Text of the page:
Xu, M.G. and Dakin, J.P.
Recent developments in interrogating fibre Bragg-grating sensors for composite Smart structures
At International Symposium on Advanced Materials for Lightweight Structures.
22 - 25 Mar 1994.
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Fibre optic Bragg grating sensors are attracting considerable interest for a number of sensing applications because of their intrinsic and wavelength-encoded operation. There is great interest in the multiplexed sensing of smart structures and materials, particularly for real-time evaluation of physical measurands (eg. temperature, strain) at critical monitoring points. The primary emphasis is on dynamic measurement of strain. The requirement is to monitor a large number of in-fibre grating sensors, either continuously in real time, or by polling them with an acquisition time of less than 1 msec. Without such capability, it will not prove possible to interrogate the vibrational modes of structures. In this paper, the various interrogation methods are briefly reviewed and are compared with our new method of using an acousto-optic tunable filter. 1. Introduction:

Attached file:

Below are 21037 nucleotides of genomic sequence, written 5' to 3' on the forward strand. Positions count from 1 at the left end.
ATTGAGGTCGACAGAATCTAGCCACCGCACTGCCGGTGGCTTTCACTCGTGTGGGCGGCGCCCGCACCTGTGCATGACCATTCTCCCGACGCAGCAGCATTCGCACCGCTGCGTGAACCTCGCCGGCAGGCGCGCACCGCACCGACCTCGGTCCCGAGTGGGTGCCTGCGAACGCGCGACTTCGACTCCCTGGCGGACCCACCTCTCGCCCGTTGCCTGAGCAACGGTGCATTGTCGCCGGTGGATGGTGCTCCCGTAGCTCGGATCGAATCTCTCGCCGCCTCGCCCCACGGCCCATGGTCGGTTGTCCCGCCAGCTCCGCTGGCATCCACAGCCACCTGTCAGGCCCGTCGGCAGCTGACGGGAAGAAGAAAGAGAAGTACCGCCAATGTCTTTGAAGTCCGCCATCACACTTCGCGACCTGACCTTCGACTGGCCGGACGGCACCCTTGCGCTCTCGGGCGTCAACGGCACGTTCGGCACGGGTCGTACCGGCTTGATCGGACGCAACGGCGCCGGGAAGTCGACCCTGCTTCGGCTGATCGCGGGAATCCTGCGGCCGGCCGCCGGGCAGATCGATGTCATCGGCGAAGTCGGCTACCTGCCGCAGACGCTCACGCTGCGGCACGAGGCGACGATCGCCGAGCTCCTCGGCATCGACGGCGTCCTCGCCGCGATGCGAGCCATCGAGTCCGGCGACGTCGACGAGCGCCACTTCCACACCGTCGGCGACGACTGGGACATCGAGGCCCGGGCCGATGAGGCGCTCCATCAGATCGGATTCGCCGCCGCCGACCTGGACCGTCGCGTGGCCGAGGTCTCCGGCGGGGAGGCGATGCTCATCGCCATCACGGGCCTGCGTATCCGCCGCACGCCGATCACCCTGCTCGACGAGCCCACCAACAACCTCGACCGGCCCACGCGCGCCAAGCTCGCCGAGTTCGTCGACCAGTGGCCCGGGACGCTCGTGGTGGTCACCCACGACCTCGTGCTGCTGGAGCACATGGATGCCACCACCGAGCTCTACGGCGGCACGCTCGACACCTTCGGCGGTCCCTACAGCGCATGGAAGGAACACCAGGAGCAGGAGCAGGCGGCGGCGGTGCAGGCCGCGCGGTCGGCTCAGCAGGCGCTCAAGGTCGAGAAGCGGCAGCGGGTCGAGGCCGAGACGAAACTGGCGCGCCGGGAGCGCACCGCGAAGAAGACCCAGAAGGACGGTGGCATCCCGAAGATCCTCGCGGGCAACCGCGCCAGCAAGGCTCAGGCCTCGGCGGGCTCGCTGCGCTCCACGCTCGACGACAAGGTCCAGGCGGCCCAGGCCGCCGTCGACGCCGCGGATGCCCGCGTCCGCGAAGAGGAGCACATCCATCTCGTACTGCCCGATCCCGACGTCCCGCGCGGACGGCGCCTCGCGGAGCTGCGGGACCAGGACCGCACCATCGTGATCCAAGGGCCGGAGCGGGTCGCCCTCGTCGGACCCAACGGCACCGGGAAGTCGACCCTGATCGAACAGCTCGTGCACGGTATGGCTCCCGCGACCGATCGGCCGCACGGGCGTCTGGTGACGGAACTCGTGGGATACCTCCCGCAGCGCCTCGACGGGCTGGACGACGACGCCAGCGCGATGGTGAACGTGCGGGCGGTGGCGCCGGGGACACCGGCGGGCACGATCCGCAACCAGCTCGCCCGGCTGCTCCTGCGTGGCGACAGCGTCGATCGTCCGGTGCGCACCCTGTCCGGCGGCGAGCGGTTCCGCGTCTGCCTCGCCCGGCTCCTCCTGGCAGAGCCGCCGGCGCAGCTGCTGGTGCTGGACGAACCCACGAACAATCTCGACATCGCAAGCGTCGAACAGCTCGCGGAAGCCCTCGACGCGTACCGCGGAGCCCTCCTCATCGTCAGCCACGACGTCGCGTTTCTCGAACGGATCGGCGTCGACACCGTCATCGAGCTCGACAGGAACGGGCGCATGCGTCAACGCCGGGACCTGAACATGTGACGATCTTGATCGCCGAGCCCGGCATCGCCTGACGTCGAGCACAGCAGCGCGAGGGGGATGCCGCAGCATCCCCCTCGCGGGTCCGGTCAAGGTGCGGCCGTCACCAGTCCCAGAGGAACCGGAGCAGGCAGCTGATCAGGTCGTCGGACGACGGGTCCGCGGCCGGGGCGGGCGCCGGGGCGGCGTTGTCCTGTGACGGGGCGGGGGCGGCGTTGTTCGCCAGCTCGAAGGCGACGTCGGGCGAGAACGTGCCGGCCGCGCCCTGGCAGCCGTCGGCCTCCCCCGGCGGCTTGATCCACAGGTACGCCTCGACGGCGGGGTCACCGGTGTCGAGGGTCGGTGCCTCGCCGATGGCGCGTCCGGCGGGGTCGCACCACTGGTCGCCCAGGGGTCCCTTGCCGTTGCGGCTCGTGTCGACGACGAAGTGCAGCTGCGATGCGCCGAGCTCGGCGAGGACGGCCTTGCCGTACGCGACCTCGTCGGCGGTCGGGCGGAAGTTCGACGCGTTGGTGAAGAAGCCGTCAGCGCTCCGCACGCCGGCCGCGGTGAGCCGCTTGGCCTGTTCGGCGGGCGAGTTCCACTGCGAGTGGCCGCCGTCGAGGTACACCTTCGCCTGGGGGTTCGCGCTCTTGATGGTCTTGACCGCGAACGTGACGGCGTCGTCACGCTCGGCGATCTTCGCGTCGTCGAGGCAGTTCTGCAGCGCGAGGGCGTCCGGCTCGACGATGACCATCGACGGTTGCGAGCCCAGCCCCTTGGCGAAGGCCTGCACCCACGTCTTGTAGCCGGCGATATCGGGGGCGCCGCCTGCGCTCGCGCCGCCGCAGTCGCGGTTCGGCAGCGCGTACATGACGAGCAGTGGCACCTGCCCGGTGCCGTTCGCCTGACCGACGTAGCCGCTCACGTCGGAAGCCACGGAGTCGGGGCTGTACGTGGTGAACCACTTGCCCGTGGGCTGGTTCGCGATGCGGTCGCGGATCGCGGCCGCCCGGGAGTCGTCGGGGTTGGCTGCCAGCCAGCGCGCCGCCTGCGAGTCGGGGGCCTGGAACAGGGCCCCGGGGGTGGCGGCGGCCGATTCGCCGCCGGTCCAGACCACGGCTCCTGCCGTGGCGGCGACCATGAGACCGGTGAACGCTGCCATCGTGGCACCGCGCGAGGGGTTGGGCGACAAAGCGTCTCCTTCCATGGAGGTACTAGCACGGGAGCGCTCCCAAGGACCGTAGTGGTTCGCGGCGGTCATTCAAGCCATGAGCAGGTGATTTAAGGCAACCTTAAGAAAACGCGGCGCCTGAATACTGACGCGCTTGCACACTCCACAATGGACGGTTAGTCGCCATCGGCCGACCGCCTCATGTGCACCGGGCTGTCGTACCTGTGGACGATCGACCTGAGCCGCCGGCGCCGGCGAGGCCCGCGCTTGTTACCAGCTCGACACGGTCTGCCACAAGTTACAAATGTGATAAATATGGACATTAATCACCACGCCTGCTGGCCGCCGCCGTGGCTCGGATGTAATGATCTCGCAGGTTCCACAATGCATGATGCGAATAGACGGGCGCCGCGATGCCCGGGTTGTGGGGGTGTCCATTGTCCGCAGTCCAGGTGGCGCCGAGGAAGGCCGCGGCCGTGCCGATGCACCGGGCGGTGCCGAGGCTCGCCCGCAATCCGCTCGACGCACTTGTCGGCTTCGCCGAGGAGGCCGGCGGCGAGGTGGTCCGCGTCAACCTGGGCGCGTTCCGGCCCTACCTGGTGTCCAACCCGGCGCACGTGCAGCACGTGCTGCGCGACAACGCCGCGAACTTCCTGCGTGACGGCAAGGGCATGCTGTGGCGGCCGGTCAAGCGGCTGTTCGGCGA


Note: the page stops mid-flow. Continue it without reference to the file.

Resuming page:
The in-fibre grating is a highly-attractive sensor. In particular, it is extremely compact, and the cylindrical sensing fibre also serves as the optical communications medium (Ref.1). The advantages of this form of sensor for strain sensing are:-
1. The sensor can be formed in a continuous length of fibre, which also acts as the telemetry link.
2. Silica is an excellent mechanical material, with a low-creep characteristic and excellent immunity to corrosion.
3. The sensor is small, lightweight and hence readily incorporated in composite materials.
4. The cylindrical geometry of the sensor/optical link gives a uniform mechanical structure with no discontinuities to provide stress concentration points.
5. The sensor is immune to electromagnetic interference.
6. Multiple gratings can be incorporated in, and interrogated via, a single length of fibre.
The main technical problems are in reading the wavelength of the gratings, particularly when there is the constraint of requiring instrumentation suitable for space applications. There is also a potential problem of undesirable temperature sensitivity, when required for use as a strain sensor. The latter problem (which is, of course, also seen with resistive strain gauges) is preferably resolved by arranging the interrogation system to perform simultaneous measurement of temperature and strain, or by arranging the thermal response to be cancelled. In our recent work, we have made significant progress in both these directions. Before discussing our new advances, however, we will first summarise the present state of the technology for interrogating Bragg gratings.
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